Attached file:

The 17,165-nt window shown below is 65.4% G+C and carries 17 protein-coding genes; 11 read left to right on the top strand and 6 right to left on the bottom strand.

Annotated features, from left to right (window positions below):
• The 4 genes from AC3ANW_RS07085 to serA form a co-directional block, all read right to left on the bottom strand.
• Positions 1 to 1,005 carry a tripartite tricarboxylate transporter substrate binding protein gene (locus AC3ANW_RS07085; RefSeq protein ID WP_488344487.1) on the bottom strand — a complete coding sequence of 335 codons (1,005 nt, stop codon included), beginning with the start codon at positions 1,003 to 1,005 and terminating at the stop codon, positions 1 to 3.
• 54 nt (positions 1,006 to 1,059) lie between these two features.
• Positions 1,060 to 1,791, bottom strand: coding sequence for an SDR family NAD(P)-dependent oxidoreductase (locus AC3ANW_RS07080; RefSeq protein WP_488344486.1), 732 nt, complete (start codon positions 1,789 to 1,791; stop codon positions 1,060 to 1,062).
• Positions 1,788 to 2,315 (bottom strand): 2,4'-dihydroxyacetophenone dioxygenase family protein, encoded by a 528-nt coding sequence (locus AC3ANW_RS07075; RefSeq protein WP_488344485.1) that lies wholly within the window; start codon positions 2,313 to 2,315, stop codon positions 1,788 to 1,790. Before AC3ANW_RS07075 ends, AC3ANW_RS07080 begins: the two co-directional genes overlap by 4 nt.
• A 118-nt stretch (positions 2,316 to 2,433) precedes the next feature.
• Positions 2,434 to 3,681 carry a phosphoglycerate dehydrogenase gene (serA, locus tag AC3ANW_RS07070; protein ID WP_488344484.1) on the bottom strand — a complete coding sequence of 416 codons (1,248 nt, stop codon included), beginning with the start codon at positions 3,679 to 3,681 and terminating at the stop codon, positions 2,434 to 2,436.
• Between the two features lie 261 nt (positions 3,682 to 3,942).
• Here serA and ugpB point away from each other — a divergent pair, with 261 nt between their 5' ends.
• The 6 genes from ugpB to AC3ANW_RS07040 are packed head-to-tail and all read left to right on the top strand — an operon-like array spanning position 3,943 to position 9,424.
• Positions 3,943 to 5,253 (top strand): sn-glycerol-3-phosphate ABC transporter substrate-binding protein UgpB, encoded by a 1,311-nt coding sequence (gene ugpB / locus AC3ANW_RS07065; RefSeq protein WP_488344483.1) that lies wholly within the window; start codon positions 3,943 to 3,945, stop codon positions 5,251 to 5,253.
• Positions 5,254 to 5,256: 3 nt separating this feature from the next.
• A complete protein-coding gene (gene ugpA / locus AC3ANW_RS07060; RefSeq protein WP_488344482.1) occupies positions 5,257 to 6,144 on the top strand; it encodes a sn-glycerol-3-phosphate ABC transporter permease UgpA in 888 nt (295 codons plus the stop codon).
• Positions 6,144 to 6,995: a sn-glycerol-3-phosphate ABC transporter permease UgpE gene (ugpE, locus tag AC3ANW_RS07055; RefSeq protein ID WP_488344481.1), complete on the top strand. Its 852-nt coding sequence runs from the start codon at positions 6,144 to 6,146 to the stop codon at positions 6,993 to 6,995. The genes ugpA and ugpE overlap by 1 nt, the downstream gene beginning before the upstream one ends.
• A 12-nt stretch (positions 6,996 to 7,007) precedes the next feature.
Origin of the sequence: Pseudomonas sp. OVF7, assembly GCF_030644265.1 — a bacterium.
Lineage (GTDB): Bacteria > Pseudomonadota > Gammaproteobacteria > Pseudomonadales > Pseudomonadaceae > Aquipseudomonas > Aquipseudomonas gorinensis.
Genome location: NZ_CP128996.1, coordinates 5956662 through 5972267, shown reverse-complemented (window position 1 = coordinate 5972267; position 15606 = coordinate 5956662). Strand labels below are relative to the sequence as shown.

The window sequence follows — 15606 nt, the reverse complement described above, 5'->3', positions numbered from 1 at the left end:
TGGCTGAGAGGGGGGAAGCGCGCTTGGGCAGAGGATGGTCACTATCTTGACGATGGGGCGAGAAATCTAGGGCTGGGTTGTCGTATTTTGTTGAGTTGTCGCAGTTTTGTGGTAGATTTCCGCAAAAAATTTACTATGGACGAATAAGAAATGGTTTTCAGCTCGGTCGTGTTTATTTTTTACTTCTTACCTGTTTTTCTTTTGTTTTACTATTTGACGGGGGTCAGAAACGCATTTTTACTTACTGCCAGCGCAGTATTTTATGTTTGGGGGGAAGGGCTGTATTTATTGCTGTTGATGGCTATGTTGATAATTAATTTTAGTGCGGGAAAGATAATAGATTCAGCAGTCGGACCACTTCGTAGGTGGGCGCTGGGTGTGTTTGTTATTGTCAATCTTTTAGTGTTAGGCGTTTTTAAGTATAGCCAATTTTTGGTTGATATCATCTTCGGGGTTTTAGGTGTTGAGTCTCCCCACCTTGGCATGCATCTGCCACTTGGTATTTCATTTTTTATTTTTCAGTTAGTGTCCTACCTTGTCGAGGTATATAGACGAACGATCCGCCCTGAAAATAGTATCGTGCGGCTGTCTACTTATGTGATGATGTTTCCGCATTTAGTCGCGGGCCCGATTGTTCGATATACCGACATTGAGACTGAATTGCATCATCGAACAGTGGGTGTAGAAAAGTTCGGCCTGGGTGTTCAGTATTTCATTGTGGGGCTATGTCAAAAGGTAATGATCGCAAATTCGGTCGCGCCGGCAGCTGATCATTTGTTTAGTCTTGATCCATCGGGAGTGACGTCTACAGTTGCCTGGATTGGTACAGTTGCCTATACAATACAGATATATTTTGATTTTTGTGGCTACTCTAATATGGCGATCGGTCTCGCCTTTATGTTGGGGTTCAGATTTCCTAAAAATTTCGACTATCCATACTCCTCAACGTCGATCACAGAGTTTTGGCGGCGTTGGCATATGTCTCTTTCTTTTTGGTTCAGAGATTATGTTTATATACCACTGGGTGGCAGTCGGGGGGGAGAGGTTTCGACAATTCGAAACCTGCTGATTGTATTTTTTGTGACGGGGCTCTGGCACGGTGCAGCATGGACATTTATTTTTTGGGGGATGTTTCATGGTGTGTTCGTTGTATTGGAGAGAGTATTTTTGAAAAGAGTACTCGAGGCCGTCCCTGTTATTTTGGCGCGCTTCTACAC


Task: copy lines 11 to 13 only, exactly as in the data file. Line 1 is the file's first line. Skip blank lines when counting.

• Here serA and ugpB point away from each other — a divergent pair, with 261 nt between their 5' ends.
• The 6 genes from ugpB to AC3ANW_RS07040 are packed head-to-tail and all read left to right on the top strand — an operon-like array spanning position 3,943 to position 9,424.
• Positions 3,943 to 5,253 (top strand): sn-glycerol-3-phosphate ABC transporter substrate-binding protein UgpB, encoded by a 1,311-nt coding sequence (gene ugpB / locus AC3ANW_RS07065; RefSeq protein WP_488344483.1) that lies wholly within the window; start codon positions 3,943 to 3,945, stop codon positions 5,251 to 5,253.